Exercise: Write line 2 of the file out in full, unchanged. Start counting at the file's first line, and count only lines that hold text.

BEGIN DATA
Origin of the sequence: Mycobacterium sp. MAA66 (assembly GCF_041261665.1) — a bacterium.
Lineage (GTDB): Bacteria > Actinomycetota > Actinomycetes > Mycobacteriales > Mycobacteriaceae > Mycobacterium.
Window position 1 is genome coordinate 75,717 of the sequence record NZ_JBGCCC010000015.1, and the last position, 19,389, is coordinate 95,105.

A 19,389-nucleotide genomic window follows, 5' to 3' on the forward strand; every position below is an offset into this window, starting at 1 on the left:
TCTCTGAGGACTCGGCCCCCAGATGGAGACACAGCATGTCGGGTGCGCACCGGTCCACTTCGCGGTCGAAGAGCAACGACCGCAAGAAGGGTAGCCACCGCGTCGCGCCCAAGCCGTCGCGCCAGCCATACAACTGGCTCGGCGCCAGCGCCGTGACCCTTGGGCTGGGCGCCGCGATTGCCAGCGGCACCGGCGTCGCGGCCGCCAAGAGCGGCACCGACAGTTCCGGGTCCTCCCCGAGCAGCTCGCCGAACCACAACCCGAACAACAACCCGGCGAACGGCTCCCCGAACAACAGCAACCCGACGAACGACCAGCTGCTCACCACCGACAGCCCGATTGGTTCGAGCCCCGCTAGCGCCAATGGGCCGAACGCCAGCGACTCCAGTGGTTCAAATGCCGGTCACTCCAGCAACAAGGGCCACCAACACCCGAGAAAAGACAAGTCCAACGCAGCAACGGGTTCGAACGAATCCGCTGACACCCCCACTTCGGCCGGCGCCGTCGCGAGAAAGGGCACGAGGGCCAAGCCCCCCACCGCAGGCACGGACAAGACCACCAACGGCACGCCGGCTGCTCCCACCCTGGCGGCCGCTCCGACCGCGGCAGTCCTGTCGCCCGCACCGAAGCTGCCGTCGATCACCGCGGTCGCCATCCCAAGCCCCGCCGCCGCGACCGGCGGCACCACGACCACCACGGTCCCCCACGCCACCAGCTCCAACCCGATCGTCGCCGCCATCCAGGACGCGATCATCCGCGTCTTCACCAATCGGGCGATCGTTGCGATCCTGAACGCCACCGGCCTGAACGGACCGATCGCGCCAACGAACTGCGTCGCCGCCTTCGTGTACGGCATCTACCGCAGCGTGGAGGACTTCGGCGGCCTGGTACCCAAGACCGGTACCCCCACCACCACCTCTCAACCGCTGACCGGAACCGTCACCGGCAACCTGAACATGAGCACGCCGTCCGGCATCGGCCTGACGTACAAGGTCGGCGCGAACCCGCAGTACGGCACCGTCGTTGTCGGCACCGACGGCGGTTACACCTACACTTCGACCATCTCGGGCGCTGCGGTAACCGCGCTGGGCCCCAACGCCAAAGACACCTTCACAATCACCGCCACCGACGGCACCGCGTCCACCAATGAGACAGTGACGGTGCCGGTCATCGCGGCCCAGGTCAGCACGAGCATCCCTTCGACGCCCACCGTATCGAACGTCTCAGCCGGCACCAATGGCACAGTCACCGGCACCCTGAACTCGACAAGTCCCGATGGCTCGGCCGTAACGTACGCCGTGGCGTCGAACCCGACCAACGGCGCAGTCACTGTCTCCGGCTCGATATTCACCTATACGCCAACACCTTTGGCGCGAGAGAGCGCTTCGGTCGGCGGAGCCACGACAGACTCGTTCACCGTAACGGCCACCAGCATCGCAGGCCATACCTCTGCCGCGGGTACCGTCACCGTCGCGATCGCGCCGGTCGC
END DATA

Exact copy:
Lineage (GTDB): Bacteria > Actinomycetota > Actinomycetes > Mycobacteriales > Mycobacteriaceae > Mycobacterium.